SOUTH BRONX — A group of Bronx students have waded into the debate about police-community relations by making a series of public service announcements in support of Black Lives Matter.
The students made multiple video PSAs over the summer about topics including school lunches and suicide, but several focused on the controversial civil rights group whose members have staged several protests against police tactics in New York City.
"What I like about Black Lives Matter is that it’s showing kids and adults of all ages what is happening to frustrate people," said 12-year-old Jamele Bell, who is going into seventh grade at P.S. 5, "and it raises awareness."
The program was meant to teach communication and production skills to students by having them create PSAs centered on messages of their own choosing.
William Moon, who supervised the PSA project at BronxWorks, said that he did not expect so many students taking part in the program to focus their videos on Black Lives Matter, as he did not know the group was already having so much of an impact on their lives.
"I was a little surprised because now they’re doing it kind of young. They did it as, like, 11- and 12-year-old kids," he said. "And just to know that that’s something that stands out to them at this age was really surprising."
He found this surprising in a good way, as it showed that they were becoming engaged with political and social movements at a very early age.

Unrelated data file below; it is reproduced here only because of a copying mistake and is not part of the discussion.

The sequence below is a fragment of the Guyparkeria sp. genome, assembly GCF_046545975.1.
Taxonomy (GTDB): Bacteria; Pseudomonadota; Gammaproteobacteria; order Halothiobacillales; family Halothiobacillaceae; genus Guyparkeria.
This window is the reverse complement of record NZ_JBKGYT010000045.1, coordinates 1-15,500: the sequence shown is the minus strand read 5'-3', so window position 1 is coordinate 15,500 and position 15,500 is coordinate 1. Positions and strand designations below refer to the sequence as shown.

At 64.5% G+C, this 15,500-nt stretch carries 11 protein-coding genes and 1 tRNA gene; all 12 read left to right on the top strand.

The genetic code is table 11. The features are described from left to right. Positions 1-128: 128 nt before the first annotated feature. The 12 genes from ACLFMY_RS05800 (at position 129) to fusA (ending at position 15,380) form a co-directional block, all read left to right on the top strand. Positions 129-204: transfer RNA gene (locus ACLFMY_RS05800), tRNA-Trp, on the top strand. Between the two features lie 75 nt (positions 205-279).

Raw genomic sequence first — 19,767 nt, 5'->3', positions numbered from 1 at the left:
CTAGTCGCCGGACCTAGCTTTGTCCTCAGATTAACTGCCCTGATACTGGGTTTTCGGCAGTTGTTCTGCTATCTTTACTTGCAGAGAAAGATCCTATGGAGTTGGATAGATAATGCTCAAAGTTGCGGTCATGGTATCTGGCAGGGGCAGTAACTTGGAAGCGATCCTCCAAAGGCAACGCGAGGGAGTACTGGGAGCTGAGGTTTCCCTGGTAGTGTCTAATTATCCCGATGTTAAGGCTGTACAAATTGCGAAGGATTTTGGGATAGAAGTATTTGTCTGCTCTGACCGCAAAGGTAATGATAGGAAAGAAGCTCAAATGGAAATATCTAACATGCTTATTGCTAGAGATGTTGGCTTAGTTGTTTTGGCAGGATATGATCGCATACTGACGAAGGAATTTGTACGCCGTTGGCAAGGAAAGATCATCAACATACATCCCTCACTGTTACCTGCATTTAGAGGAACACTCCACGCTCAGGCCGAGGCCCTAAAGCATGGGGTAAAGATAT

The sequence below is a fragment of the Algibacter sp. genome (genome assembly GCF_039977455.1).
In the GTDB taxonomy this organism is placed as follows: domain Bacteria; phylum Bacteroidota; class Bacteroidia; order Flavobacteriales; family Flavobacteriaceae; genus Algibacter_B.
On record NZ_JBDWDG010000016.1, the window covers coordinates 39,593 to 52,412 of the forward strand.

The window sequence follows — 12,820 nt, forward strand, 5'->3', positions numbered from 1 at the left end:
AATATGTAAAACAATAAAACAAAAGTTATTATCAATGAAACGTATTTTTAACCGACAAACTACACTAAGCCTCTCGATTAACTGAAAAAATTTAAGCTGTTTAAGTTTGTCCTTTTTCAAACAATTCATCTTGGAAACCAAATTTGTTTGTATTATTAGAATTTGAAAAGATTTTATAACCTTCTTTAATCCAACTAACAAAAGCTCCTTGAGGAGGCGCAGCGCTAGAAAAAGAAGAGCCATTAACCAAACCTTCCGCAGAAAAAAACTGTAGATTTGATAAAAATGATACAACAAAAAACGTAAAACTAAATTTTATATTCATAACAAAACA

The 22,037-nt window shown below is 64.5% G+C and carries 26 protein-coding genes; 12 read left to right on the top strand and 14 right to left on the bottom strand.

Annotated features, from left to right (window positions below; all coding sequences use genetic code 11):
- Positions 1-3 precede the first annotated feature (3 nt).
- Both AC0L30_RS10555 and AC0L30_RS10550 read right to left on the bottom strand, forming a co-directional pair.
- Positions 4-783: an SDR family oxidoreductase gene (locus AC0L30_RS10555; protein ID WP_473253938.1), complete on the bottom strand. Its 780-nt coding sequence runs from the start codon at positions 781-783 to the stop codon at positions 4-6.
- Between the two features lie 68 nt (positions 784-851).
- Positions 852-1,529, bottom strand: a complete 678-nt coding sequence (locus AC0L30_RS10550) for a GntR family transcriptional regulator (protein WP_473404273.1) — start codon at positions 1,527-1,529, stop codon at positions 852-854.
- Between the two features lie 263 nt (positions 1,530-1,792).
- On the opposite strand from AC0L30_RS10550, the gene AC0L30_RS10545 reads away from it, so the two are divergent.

"They listen to the news. They’re reading up on it," he said. "They listen to their parents talk about it. They're aware of what’s going on."
Bell said he wanted his PSA project to focus on Black Lives Matter because of how frustrated he was by the amount of black people being killed in the country and his belief that the Black Lives Matter movement could help put an end to this.
"It could be a big thing," he said, "and if we all work together, all black people won’t be getting killed."
However, Bell added that the organization's views on police occasionally got too extreme for him.
"Sometimes they go a little too far blaming all police officers," he said. "Sometimes it’s not all police officers. Sometimes it’s just dirty cops."
He said the overall experience of making the videos was a lot of fun, and he particularly enjoyed helping out behind the scenes through directing and editing.
"I like switching stuff around, seeing what looks good together," he said, "and the music was pretty fun, too, so I’m going to major in music."